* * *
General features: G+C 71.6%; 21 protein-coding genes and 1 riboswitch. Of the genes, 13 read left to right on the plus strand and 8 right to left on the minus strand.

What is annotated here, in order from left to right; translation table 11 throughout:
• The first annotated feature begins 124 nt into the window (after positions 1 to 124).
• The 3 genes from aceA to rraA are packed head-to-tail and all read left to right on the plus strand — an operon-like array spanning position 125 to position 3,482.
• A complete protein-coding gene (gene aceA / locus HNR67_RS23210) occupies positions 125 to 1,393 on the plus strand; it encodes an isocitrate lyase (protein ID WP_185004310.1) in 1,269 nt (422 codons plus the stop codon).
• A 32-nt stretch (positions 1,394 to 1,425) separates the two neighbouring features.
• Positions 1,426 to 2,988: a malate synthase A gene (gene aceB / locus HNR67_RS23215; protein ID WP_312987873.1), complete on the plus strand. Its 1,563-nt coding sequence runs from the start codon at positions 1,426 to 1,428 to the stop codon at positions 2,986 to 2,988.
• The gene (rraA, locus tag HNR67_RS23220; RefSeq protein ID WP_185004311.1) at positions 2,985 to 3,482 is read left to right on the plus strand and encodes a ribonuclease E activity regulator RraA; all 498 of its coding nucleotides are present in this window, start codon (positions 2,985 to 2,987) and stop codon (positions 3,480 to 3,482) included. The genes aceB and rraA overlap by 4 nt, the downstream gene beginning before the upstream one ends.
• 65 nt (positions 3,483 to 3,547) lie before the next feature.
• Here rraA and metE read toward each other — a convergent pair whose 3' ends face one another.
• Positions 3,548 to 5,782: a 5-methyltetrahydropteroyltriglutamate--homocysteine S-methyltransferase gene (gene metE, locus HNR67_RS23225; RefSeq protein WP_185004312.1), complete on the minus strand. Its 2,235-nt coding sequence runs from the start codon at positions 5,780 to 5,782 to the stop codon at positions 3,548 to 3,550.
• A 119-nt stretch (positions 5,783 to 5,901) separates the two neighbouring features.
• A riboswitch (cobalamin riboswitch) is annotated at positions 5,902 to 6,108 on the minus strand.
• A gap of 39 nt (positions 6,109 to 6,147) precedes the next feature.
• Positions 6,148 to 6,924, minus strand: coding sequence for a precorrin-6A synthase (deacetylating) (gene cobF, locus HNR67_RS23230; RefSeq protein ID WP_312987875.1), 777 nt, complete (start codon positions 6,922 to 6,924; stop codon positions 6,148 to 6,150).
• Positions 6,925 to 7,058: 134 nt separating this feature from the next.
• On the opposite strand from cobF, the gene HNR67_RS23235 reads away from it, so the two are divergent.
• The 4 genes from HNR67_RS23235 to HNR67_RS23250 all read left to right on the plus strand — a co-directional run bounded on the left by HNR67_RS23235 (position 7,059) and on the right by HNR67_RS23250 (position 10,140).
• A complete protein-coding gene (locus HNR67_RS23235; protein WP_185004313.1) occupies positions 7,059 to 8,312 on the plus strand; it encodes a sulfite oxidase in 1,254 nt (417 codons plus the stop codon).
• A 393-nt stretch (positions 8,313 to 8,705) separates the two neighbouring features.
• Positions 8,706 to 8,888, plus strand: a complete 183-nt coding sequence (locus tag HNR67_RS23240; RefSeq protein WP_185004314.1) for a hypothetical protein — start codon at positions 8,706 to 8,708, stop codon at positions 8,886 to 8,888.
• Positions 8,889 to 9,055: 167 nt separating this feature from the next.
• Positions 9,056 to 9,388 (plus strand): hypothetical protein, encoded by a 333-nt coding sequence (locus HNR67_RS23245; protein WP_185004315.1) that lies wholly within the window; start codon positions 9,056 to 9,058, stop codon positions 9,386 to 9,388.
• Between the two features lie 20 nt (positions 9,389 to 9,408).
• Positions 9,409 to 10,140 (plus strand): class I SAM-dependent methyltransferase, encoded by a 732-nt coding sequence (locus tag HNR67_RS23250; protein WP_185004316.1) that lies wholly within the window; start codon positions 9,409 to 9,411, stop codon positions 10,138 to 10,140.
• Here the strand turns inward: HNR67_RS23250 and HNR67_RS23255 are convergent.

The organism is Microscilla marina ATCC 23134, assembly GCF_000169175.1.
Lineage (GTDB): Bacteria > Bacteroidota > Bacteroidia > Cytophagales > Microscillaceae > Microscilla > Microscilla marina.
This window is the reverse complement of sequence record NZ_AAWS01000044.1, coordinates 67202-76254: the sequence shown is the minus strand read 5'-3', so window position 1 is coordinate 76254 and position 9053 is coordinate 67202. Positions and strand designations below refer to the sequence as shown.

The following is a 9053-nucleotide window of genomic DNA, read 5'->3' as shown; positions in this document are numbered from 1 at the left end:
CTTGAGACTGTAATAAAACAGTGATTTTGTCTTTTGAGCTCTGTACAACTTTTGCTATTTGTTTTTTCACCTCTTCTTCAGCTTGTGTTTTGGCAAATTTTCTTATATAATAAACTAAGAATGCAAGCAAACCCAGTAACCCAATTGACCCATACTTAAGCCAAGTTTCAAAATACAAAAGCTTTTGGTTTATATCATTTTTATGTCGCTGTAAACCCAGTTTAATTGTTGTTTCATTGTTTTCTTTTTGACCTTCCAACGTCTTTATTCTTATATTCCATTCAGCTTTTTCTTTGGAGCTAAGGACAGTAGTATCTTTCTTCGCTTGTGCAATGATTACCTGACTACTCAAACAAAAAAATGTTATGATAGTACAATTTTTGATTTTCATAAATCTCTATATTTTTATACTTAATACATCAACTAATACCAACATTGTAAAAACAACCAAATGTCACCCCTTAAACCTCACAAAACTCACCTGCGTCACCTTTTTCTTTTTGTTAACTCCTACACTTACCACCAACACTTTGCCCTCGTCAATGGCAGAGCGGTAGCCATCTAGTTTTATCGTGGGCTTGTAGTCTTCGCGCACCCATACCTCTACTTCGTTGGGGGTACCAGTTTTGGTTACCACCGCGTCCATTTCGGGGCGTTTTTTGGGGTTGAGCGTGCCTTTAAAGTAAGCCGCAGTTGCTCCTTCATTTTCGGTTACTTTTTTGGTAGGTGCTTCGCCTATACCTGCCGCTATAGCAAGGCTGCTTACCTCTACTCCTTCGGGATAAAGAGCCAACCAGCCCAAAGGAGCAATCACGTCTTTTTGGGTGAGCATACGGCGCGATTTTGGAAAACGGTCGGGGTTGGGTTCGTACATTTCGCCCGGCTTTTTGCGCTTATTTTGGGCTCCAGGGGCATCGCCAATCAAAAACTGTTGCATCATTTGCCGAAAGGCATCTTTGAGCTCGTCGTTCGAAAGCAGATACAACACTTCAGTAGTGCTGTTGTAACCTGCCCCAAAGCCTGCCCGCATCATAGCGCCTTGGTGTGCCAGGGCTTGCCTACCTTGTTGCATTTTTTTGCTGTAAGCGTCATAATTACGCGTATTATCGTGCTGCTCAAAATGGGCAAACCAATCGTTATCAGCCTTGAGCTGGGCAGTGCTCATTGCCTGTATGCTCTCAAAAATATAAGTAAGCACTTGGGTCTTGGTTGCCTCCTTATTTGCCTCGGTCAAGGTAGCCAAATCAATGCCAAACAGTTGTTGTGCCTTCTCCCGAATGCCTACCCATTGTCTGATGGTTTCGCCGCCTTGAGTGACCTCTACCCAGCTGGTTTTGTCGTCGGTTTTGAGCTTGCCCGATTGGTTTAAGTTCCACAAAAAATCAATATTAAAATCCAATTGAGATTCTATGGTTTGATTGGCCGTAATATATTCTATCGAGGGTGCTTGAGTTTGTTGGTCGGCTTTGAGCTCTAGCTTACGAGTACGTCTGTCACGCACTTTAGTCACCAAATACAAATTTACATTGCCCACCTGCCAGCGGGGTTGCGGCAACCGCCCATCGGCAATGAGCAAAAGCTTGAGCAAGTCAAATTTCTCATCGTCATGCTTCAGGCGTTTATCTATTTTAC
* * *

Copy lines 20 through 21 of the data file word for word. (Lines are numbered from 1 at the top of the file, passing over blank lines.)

• A 393-nt stretch (positions 8,313 to 8,705) separates the two neighbouring features.
• Positions 8,706 to 8,888, plus strand: a complete 183-nt coding sequence (locus tag HNR67_RS23240; RefSeq protein WP_185004314.1) for a hypothetical protein — start codon at positions 8,706 to 8,708, stop codon at positions 8,886 to 8,888.